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COVID-19 Compensation Claims: Are We Heading for a New PPI Scandal?

Even if you weren’t directly affected by the PPI scandal, you’d have been aware of it. A massive controversy that rocked the banking and loans industry, mis-sold insurance premiums saw consumers reclaim billions from lenders.

It was hard to imagine any scandal gripping the compensation claims sector in quite the same way as the PPI debacle, but in the wake of the COVID-19 crisis, that is exactly what we might end up seeing.

What’s the Current Situation?

Following the SARS outbreak of 2003, some insurance companies put into place certain clauses that protected themselves against further outbreaks — such as COVID-19. The idea was that on everything from travel to business insurance, insurers would be protected from mass claims that could collapse their funding structures.

The keyword here is some.

Not every insurer made this change. And even if they did, some policies were exempt or made no mention of coverage not applying to such circumstances. Some policies also expressly stated that payments would be made in the event of financial loss due to the spread of disease that caused closures. What basically happened here was that the rise of the “no-quibbles” policy attempted to take advantage of a competitive market.

And then COVID-19 hit.

In a sweeping move across the industry, insurers came out en masse to state they would not be providing compensation for businesses and private individuals affected by the COVID-19 crisis.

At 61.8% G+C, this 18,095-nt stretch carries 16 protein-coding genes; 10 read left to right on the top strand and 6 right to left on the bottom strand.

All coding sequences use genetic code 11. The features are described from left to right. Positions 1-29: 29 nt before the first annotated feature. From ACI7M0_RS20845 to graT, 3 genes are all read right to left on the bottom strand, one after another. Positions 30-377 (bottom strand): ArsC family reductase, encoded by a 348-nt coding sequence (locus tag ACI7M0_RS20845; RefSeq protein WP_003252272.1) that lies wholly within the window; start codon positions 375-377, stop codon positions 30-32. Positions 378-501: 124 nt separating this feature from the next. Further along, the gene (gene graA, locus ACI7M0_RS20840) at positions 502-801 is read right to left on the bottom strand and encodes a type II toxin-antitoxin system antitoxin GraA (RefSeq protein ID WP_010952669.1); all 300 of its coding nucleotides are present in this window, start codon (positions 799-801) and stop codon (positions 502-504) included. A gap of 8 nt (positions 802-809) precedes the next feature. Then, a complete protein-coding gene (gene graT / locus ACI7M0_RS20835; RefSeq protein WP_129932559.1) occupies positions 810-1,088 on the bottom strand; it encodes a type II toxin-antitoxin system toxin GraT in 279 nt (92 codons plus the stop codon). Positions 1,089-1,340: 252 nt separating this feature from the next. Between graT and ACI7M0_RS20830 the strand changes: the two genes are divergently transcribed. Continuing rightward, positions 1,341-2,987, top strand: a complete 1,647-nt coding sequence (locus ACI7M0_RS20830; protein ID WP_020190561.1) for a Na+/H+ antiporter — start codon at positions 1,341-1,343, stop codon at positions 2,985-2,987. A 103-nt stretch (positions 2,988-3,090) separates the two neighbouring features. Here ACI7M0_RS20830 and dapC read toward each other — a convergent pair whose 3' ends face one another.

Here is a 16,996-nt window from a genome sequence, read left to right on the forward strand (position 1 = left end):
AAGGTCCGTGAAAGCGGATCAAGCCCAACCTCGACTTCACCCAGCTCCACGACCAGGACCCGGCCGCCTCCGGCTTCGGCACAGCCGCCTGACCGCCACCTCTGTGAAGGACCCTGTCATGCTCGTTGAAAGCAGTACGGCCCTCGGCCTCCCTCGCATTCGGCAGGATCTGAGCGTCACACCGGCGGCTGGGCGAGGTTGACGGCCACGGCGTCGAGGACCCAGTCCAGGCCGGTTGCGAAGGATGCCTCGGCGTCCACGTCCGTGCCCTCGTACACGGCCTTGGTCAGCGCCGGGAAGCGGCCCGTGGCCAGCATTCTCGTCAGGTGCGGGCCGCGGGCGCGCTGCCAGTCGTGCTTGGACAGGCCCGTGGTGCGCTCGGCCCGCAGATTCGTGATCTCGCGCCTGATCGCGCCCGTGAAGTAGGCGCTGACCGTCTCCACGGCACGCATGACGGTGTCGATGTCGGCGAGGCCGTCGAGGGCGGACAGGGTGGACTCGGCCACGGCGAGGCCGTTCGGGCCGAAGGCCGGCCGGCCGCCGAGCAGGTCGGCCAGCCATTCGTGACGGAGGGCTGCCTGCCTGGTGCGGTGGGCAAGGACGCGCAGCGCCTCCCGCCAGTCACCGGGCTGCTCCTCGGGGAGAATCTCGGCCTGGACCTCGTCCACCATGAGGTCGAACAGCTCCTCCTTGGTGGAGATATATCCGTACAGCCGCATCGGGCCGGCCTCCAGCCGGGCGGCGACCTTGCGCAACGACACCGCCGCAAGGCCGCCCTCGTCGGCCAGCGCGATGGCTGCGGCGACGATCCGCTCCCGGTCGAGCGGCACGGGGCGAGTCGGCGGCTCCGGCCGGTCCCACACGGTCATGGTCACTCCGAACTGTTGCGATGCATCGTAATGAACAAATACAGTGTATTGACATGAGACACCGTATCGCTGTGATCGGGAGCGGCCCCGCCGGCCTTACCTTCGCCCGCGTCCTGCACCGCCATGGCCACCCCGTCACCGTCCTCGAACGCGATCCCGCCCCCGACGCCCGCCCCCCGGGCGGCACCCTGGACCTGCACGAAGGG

The excuse?

Experts claimed that if insurers were to pay out on all claims made because of COVID-19, the industry would go bankrupt. The sheer volume of claims submitted was not financially sustainable, and thus the sector came out in collective solidarity to say nobody would receive payments. This was true of providers that had stated their policies did not cover such outbreaks — and those that had either stated they did or had not said they didn’t.

Are Insurers Acting Illegally?

What many insurers (it should be stressed, not all) have done is effectively moved for herd protection. Acting as one, they put a blanket statement out on COVID-19 claims. Insurers are using the unprecedented circumstances of this global outbreak to deny payments, claiming policies don’t cover such changes as mandatory lockdowns by parliament.

The problem is: it’s a legally grey area. Fine print can be a fickle thing.

The insurers argue they have not expressly stated they’ll cover a crisis such as COVID-19, so they are not obliged to pay. They say their cover was never intended to deal with such a wide-scale pandemic situation because it’s not a normal situation and therefore is not covered under typical policies.

The argument of the consumer, however, is they were covered for the effects of the emergence of COVID-19. Some policies even explicitly state that they include the results of the spread of disease. This means the insurer should cover them — even if the reference to “spread of disease” were intended only to cover local and isolated incidents, and not a worldwide pandemic — as these types of policies do not state otherwise.

Many business owners are already taking legal action against insurers not paying out, and the Financial Conduct Authority is starting to urge insurers to pay fees or face the consequences. Support appears to favour the consumer, with media outlets also backing their position.

But that isn’t enough to save companies. At such a time of uncertainty and economic instability, it seems unlikely the immediate impact of insurers’ decision not to payout is going to be widely acknowledged. Quite simply, the direct threat of COVID-19 to life and health is drawing attention away from more peripheral problems like insurance claims. The result is unpaid claims, and businesses closing.